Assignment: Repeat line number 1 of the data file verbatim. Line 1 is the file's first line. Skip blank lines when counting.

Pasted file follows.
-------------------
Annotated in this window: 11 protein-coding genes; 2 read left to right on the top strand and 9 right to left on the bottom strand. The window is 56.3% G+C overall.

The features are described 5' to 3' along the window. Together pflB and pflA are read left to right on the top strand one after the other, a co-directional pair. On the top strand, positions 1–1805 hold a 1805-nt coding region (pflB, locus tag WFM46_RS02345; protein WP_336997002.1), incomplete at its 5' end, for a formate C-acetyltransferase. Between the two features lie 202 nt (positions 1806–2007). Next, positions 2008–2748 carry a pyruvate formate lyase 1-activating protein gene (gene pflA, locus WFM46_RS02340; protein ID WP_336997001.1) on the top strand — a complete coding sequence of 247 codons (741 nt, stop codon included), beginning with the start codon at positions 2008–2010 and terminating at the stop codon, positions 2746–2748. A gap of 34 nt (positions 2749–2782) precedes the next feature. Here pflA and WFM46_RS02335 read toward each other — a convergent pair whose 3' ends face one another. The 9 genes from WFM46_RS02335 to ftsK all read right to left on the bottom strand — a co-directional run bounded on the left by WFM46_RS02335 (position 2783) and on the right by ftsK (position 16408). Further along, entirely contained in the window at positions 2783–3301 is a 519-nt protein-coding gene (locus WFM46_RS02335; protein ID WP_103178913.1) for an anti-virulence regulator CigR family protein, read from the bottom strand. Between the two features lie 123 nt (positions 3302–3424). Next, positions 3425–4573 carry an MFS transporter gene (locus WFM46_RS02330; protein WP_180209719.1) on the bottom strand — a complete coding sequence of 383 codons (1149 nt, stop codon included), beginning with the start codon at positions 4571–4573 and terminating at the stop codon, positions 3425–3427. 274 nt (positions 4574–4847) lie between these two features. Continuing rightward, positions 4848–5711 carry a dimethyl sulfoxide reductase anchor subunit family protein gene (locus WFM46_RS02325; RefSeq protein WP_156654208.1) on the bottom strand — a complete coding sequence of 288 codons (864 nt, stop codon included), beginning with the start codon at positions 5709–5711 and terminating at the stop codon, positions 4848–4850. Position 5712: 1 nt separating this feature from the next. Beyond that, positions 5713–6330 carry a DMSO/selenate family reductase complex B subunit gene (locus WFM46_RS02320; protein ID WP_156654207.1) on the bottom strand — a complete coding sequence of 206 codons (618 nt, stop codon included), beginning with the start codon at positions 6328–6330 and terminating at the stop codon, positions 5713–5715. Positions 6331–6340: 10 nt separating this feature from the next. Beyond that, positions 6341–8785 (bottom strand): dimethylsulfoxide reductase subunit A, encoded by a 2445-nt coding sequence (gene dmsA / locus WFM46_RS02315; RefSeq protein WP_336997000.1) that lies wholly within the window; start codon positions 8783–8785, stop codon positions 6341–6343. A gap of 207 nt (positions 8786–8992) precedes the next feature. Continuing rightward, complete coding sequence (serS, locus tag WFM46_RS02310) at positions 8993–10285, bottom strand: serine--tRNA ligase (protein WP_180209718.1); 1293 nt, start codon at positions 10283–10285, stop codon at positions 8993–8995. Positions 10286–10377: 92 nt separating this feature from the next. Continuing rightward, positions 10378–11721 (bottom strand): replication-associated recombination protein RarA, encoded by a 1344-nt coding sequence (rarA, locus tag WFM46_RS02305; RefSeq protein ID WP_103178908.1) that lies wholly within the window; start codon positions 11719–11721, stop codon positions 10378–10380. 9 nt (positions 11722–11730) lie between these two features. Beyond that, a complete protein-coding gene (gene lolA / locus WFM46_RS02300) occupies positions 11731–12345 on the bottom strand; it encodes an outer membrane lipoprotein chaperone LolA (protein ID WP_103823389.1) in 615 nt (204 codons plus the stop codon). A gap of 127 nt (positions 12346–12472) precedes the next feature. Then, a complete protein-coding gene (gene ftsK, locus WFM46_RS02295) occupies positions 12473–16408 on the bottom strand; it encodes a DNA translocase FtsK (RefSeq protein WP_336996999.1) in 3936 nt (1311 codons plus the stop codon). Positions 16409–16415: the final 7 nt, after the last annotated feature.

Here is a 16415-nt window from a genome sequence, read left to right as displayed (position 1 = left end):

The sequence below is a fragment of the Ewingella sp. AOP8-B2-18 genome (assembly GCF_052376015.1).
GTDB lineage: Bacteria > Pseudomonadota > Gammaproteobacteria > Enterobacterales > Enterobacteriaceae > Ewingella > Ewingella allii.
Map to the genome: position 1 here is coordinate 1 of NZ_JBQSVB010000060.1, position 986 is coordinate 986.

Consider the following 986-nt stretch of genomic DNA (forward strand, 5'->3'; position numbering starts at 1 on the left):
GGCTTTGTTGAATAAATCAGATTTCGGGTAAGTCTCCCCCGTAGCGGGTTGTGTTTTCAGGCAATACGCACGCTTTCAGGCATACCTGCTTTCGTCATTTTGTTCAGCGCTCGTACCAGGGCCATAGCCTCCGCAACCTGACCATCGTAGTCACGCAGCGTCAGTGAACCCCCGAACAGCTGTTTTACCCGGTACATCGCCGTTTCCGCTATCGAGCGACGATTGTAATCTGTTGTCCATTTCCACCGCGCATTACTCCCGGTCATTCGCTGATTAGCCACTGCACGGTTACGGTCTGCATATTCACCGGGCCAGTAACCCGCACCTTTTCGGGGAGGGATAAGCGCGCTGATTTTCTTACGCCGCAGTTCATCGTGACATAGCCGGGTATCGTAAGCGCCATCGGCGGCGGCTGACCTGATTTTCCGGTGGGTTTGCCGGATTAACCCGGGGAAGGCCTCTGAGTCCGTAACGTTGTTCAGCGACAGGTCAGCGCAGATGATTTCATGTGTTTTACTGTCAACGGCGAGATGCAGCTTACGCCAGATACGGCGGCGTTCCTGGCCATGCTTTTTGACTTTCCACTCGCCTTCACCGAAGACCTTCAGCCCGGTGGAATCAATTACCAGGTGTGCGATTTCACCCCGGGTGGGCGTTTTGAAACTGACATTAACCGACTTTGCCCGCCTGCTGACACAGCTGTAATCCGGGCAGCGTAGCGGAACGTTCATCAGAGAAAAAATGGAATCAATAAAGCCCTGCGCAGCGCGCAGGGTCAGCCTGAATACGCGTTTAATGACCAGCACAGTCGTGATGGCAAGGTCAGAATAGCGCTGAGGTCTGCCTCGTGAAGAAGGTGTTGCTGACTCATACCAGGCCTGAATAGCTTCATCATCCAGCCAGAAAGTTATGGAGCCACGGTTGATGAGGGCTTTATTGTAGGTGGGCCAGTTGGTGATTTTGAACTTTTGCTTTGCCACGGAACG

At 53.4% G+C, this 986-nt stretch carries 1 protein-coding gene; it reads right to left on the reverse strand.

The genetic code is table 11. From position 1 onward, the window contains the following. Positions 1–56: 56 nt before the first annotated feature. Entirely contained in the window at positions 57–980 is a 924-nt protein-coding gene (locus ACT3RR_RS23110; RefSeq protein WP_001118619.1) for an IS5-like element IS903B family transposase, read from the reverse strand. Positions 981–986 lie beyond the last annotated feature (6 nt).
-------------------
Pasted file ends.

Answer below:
Annotated in this window: 11 protein-coding genes; 2 read left to right on the top strand and 9 right to left on the bottom strand. The window is 56.3% G+C overall.